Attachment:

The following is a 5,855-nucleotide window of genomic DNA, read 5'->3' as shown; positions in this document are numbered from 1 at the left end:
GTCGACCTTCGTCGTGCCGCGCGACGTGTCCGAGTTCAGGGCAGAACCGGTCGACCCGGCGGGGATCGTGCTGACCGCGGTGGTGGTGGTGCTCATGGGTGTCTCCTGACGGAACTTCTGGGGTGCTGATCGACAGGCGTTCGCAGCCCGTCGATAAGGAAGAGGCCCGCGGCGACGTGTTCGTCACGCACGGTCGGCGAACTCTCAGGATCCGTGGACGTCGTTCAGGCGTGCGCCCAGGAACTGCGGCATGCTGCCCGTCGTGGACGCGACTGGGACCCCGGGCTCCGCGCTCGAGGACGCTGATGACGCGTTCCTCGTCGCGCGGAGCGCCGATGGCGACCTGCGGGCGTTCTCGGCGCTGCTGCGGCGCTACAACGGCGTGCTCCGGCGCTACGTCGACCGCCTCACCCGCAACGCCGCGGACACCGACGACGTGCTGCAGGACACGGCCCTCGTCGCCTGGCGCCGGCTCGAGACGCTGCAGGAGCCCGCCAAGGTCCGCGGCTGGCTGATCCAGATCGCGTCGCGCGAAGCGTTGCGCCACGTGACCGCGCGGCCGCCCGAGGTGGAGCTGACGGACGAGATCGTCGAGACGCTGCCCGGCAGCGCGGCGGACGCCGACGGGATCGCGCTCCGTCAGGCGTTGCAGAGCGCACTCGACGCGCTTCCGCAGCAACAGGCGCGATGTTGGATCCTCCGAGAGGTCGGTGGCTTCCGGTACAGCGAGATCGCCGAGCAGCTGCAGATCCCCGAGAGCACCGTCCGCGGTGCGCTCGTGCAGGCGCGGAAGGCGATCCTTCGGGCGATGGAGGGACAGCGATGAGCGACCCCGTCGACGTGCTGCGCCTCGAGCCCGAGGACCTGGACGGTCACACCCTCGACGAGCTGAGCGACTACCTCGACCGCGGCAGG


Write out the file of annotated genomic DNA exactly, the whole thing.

The following is a 5,855-nucleotide window of genomic DNA, read 5'->3' as shown; positions in this document are numbered from 1 at the left end:
GTCGACCTTCGTCGTGCCGCGCGACGTGTCCGAGTTCAGGGCAGAACCGGTCGACCCGGCGGGGATCGTGCTGACCGCGGTGGTGGTGGTGCTCATGGGTGTCTCCTGACGGAACTTCTGGGGTGCTGATCGACAGGCGTTCGCAGCCCGTCGATAAGGAAGAGGCCCGCGGCGACGTGTTCGTCACGCACGGTCGGCGAACTCTCAGGATCCGTGGACGTCGTTCAGGCGTGCGCCCAGGAACTGCGGCATGCTGCCCGTCGTGGACGCGACTGGGACCCCGGGCTCCGCGCTCGAGGACGCTGATGACGCGTTCCTCGTCGCGCGGAGCGCCGATGGCGACCTGCGGGCGTTCTCGGCGCTGCTGCGGCGCTACAACGGCGTGCTCCGGCGCTACGTCGACCGCCTCACCCGCAACGCCGCGGACACCGACGACGTGCTGCAGGACACGGCCCTCGTCGCCTGGCGCCGGCTCGAGACGCTGCAGGAGCCCGCCAAGGTCCGCGGCTGGCTGATCCAGATCGCGTCGCGCGAAGCGTTGCGCCACGTGACCGCGCGGCCGCCCGAGGTGGAGCTGACGGACGAGATCGTCGAGACGCTGCCCGGCAGCGCGGCGGACGCCGACGGGATCGCGCTCCGTCAGGCGTTGCAGAGCGCACTCGACGCGCTTCCGCAGCAACAGGCGCGATGTTGGATCCTCCGAGAGGTCGGTGGCTTCCGGTACAGCGAGATCGCCGAGCAGCTGCAGATCCCCGAGAGCACCGTCCGCGGTGCGCTCGTGCAGGCGCGGAAGGCGATCCTTCGGGCGATGGAGGGACAGCGATGAGCGACCCCGTCGACGTGCTGCGCCTCGAGCCCGAGGACCTGGACGGTCACACCCTCGACGAGCTGAGCGACTACCTCGACCGCGGCAGG